This plug is preferably tapered toward the draft eye to conform to the'normal taper of the adjacent portion of the tubular body and thereby assist in maintaining the normal tubularity of said body as may be required to enable it to be easily and quickly placed over and upon the article to be held or drawn endwise by the gripping device.

This plug -5- is held in place by means of a wire loopV 6 having its closed end engaging the larger end face of the plug and its opposite arms passed through lengthwise openings in the plug and secured with the ends of the adjacent strands of the tubular body Within the binding coil 4.- as shown more clearly in Figures 1 and 5.

It is evident from the foregoing descrip-- tion that the extended ends of the strands beyond either end of the interwoven strands of the tubular body may be similarly formed into two or more groups in a manner described without departingfrom the spirit of this invention and that the number of the loops so formed may be yaried at will by simply varying the number of groups of strands and arranging those groups in pa1rs so that the strands of one group may be wound around and upon the strands of another group and the free ends of both groups fastened to the adjacent portions of the extensions by any suitable fastening means.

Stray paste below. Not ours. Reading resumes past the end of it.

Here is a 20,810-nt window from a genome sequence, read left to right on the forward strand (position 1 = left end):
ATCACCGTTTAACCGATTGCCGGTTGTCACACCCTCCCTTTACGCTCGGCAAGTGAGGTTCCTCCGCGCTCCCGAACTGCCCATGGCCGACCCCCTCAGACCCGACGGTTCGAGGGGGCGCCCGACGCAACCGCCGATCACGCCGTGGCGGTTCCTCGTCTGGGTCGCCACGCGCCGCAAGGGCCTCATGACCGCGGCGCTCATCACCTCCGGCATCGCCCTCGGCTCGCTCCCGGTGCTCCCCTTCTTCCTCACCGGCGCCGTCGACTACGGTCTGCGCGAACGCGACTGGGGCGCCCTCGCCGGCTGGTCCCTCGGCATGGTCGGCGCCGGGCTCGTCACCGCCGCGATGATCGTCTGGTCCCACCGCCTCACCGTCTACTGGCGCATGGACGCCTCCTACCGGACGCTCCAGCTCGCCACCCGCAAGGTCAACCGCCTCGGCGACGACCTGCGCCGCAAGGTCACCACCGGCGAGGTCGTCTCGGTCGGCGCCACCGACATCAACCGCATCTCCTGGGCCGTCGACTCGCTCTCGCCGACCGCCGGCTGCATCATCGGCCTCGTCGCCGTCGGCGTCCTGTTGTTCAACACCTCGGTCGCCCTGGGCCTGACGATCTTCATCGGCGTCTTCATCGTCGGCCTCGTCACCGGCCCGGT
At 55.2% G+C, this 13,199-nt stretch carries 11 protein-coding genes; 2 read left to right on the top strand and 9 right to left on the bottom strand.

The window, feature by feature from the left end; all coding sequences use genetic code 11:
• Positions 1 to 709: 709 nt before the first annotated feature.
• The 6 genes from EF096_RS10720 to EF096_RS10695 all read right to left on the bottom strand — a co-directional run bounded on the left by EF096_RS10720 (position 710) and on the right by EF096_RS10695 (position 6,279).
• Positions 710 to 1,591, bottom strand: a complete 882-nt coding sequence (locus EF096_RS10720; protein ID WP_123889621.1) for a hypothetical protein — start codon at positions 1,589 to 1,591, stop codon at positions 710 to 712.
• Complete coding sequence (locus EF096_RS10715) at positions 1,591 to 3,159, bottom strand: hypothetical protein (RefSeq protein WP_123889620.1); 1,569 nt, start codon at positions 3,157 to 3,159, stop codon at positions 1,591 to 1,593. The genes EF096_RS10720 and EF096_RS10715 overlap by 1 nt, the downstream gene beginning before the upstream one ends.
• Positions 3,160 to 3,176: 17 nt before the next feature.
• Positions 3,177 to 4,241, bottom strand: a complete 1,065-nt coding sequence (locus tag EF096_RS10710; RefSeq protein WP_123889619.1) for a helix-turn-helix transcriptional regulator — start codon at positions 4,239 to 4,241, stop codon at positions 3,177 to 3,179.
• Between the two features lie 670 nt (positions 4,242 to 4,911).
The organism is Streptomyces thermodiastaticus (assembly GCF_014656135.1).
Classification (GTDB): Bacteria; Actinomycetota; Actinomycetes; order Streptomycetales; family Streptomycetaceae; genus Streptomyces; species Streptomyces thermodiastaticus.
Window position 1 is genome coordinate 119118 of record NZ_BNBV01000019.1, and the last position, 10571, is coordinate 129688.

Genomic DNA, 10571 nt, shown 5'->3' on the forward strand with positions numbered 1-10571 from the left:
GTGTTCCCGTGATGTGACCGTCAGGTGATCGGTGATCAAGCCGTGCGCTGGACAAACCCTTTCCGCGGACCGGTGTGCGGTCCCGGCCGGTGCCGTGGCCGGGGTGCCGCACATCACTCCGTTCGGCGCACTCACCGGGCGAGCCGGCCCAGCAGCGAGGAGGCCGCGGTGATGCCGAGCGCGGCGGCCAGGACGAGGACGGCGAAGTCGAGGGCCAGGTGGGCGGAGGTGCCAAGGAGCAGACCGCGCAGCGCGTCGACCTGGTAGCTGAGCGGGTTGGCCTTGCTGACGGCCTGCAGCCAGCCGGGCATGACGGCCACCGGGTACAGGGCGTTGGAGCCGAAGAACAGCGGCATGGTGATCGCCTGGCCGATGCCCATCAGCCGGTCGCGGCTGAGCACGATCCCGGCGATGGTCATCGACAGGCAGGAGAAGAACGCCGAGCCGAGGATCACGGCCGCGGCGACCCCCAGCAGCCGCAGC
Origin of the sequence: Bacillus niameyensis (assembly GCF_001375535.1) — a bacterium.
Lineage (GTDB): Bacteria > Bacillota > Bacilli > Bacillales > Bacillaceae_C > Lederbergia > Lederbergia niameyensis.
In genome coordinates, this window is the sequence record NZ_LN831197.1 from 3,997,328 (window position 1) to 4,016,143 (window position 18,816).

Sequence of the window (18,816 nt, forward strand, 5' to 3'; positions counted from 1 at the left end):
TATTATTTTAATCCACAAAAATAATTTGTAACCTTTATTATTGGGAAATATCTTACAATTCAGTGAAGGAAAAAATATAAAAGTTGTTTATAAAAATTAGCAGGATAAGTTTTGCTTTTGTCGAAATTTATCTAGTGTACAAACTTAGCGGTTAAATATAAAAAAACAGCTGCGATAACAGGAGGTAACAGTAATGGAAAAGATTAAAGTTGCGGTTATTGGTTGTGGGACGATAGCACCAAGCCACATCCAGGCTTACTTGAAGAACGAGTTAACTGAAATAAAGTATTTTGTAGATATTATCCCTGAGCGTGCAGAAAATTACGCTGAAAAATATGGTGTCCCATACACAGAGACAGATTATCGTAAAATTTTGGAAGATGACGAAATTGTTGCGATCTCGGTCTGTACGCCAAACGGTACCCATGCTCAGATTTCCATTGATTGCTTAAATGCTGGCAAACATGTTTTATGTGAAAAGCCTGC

The construction shown and described is particularly simple and efficient both in construction and operation but obviously various changes may be made in the detail construction without departing from the spirit of the invention. For example, the tubular body of the woven wire grip maybe of any suitable construction capable of radial and axial expansion andy contraction while any suitable means may be employed for holding the convergent ends of the strands against undue contraction andtherefore I do not wish to limit the invention to the construction shown and described.

I claim:

1. An expansile and contractile gripping device comprising a multiplicity of wire strands interwoven with each other about a common axis to form a tubular body, said strands being extended beyond one end of the tubular body and the extensions arranged in groups, each group being returned along .and upon another group and fastened thereto toform a loop.

2. An expansile and contractile gripping device, as in claim 1, in which the strands of each group are wound spirally around the strand of another group to bind those of each group together.